• ‘If only I had died instead of you’--David’s first reaction is as a father, rather than a general; of course, no parent wants to outlive their child.
  • ‘Now go out and encourage your men’--David’s reaction isn’t entirely fitting to the occasion. All of David’s soldiers have put their own lives at stake to protect David’s life, and now--after the fact--he’s saying that he wishes they hadn’t succeeded. The army has done their duty and done it well, but they’re left feeling as if they’ve done something wrong. Joab reminds David that his position doesn’t afford him the luxury of a personal reaction to his son’s death, at least in public. His soldiers’ duty was to fight for him; and now his duty is to congratulate them on a job well done.

Taking it Home
  • For you: For those of you just jumping in at this point in the week, in our ‘For you’ section this week, we’re reflecting on and praying from psalms.
Psalm 143
A psalm of David.
1 LORD, hear my prayer,
listen to my cry for mercy;
in your faithfulness and righteousness
come to my relief.
2 Do not bring your servant into judgment,
for no one living is righteous before you.
3 The enemy pursues me,
he crushes me to the ground;
he makes me dwell in the darkness
like those long dead.
4 So my spirit grows faint within me;
my heart within me is dismayed.
5 I remember the days of long ago;
I meditate on all your works
and consider what your hands have done.
6 I spread out my hands to you;
I thirst for you like a parched land.
7 Answer me quickly, LORD;
my spirit fails.
Do not hide your face from me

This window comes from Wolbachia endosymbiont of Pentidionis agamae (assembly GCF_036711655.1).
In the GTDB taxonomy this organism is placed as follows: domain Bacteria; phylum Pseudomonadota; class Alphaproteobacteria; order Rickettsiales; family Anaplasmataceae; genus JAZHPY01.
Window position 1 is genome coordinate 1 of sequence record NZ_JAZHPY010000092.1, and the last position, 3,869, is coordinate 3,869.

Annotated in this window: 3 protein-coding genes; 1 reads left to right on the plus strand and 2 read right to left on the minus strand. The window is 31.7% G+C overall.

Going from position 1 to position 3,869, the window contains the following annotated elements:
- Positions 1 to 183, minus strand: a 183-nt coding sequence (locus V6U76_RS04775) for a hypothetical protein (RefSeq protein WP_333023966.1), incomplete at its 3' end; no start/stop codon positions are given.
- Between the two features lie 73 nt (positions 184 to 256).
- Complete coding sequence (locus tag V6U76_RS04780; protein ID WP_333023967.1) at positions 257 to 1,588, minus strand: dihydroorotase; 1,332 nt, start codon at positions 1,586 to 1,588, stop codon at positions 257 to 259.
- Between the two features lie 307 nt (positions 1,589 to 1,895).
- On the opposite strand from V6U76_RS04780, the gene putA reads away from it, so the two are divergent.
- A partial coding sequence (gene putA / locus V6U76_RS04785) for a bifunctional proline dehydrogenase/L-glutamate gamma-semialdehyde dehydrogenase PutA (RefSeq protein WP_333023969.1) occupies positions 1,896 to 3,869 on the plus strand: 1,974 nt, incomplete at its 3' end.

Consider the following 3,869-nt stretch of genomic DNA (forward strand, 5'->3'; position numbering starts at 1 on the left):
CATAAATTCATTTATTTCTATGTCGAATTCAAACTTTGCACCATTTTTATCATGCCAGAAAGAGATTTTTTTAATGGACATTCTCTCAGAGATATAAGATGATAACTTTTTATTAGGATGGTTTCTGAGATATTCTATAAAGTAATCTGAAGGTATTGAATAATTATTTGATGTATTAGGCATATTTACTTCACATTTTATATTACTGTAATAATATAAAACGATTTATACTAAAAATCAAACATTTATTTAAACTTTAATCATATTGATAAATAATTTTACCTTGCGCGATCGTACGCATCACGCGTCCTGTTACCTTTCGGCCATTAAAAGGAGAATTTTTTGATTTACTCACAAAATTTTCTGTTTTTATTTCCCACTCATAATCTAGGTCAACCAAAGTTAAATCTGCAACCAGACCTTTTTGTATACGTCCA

or I will be like those who go down to the pit.
8 Let the morning bring me word of your unfailing love,
for I have put my trust in you.
Show me the way I should go,
for to you I entrust my life.
9 Rescue me from my enemies, LORD,
for I hide myself in you.
10 Teach me to do your will,
for you are my God;
may your good Spirit
lead me on level ground.
11 For your name’s sake, LORD, preserve my life;
in your righteousness, bring me out of trouble.
12 In your unfailing love, silence my enemies;
destroy all my foes,
for I am your servant.
  • For your six: Joab reminds David that regardless of David’s own conflicted emotions upon hearing about Absalom’s death, all of David’s men currently need encouragement from him. Ask God to encourage your six today. Pray that they would feel cheered by good news and hopeful about their circumstances in life. Ask God if there is something you could do specifically to encourage them.
  • For our church: David’s response to Absalom’s death makes me think that David would have gladly forgiven Absalom if Absalom had just come home and said he was sorry. Despite all the competing interests and conflict, we get the picture that David really loved his son. Ask God to make our church one that really, really loves people, even when it’s most difficult.
  • For families: Is there anything that’s happened in your family that is hasn’t been forgiven? Whether it’s something that’s fresh or that has been pushed aside for a while, if it’s still bothering you consider bringing it up today and telling your family member how you feel. Ask God for the right words to use in this conversation. Try your best to both give and receive forgiveness. And pray that the air would be cleared between you.